This is a recipe from County Mayo. It is traditional Halloween fare but good anytime! Kale can be substituted for cabbage.

Recipe Summary

Servings:
5
Yield:
4 to 6 servings
Advertisement

Ingredients

5
Original recipe yields 5 servings
The ingredient list now reflects the servings specified
Ingredient Checklist

Directions

Instructions Checklist
  • In a large saucepan, boil cabbage until tender; remove and chop or blend well. Set aside and keep warm. Boil potatoes until tender. Remove from heat and drain.

    Advertisement
  • Chop leeks, green parts as well as white, and simmer them in just enough milk to cover, until they are soft.

  • Season and mash potatoes well. Stir in cooked leeks and milk. Blend in the kale or cabbage and heat until the whole is a pale green fluff. Make a well in the center and pour in the melted butter. Mix well.

Nutrition Facts

302 calories; protein 5.3g 11% DV; carbohydrates 28.6g 9% DV; fat 19.7g 30% DV; cholesterol 52.7mg 18% DV; sodium 179.8mg 7% DV. Full Nutrition

Reviews (208)

Read More Reviews

Most helpful positive review

Rating: 5 stars
03/17/2008
i didn't have mace on hand so i went out and bought it. on the back of the container it had a "flavorful tip" saying that 1/4 tsp ground mace = 1 tsp ground nutmeg. i had nutmeg at home and wouldn't have spent $4.50 on mace that i probably won't use again. oh well, now i know for next time. hope this helps somebody. happy cooking! Read More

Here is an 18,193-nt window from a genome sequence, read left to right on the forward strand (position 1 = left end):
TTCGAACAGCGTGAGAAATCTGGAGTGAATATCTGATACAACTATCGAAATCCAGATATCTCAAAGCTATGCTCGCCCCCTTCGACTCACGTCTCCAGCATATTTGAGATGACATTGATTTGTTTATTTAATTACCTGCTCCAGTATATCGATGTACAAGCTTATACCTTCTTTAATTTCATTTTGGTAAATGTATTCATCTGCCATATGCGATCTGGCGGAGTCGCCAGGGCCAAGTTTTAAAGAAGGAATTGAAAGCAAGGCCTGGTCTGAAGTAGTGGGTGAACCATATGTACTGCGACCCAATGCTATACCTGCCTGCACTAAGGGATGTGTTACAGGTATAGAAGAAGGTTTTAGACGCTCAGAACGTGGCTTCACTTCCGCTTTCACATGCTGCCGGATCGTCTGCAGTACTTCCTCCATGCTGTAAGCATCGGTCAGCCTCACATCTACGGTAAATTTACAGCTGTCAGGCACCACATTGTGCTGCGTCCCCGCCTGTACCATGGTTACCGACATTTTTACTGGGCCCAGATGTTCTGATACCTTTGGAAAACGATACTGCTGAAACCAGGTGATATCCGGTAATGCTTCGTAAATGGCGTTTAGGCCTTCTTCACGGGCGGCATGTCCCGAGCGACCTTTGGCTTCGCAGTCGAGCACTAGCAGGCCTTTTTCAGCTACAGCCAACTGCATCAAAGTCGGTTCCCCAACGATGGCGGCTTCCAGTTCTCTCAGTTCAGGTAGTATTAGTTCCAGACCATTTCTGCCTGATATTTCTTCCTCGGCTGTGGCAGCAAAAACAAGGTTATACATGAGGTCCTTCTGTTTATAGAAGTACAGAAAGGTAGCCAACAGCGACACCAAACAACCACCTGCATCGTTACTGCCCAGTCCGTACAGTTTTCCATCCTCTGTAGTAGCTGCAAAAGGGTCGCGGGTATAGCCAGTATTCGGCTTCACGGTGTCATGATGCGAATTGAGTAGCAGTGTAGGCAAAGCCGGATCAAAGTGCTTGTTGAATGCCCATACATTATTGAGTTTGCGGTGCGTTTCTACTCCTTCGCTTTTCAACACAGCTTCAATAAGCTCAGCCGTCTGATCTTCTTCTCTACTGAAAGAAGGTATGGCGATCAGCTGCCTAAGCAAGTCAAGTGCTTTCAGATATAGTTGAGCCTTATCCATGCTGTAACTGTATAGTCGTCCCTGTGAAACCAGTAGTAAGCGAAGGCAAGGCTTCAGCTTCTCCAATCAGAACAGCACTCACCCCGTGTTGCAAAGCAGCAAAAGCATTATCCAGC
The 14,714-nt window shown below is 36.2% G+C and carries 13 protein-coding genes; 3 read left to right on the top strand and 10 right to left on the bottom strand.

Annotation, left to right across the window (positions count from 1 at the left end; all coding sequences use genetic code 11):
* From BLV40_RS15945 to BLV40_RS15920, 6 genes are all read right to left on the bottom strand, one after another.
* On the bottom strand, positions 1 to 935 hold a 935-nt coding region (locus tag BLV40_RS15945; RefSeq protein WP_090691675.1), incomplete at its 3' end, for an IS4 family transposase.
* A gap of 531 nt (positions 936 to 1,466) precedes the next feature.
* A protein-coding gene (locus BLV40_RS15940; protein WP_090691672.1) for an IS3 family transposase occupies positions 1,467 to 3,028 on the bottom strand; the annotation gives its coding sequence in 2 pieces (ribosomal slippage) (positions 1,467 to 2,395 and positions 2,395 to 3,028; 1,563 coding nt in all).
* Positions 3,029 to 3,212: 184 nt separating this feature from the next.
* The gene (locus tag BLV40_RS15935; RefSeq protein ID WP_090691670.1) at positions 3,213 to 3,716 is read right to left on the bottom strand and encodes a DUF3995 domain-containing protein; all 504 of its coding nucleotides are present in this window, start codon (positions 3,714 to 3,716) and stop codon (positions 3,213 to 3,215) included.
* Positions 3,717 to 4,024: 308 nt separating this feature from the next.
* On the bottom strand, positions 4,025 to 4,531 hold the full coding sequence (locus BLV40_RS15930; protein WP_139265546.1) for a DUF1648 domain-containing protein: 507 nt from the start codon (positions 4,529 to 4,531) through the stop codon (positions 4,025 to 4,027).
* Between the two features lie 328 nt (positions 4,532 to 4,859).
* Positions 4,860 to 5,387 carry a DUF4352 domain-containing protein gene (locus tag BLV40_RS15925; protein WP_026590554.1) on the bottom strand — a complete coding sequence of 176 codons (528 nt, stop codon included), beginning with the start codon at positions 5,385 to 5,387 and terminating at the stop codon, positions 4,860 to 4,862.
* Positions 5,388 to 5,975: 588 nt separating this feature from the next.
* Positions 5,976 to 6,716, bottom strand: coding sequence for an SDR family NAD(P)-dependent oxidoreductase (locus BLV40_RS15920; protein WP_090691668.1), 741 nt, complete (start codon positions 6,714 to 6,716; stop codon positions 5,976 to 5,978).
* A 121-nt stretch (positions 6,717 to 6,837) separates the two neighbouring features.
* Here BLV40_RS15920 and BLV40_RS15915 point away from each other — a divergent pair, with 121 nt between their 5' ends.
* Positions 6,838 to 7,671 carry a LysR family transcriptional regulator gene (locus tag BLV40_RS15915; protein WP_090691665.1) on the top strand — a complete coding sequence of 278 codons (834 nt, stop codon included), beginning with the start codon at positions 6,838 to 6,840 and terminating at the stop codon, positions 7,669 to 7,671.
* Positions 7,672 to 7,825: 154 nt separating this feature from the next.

(1341)

Most helpful critical review

Rating: 3 stars
03/12/2005
I agree with PATS1942 in that I saute the cabbage in butter, but I also saute the leeks, too. You can never have too much butter in potatoes, as far as I'm concerned. My family loves colcannon. I serve it with stew over it. The stew always has Guinness stout in it, too! Read More
(74)
278 Ratings
  • 5 star values: 157
  • 4 star values: 89
  • 3 star values: 23
  • 2 star values: 6
  • 1 star values: 3
Rating: 5 stars
03/17/2008
i didn't have mace on hand so i went out and bought it. on the back of the container it had a "flavorful tip" saying that 1/4 tsp ground mace = 1 tsp ground nutmeg. i had nutmeg at home and wouldn't have spent $4.50 on mace that i probably won't use again. oh well, now i know for next time. hope this helps somebody. happy cooking! Read More
(1341)
Rating: 4 stars
10/27/2007
I saw this recipe featured on St. Patty's Day and saved it. I just now made it and am sorry that I didn't make it earlier. I used kale instead of broccoli only because I had kale in the fridge and also wanted the dish to turn out greener in color. Yum! The flavors of the leeks, potatoes and kale together along with the little bit of ground mace was delicious. Just be careful on how much mace you put into this dish because it can overwhelm the other flavors. The recipe says a pinch and it means a pinch. I always tend to go heavier on herbs and spices, but not on mace because it's strong. The overall appearance is exactly as photographed and is a crowd pleaser. I really enjoyed Colcannon. Read More
(283)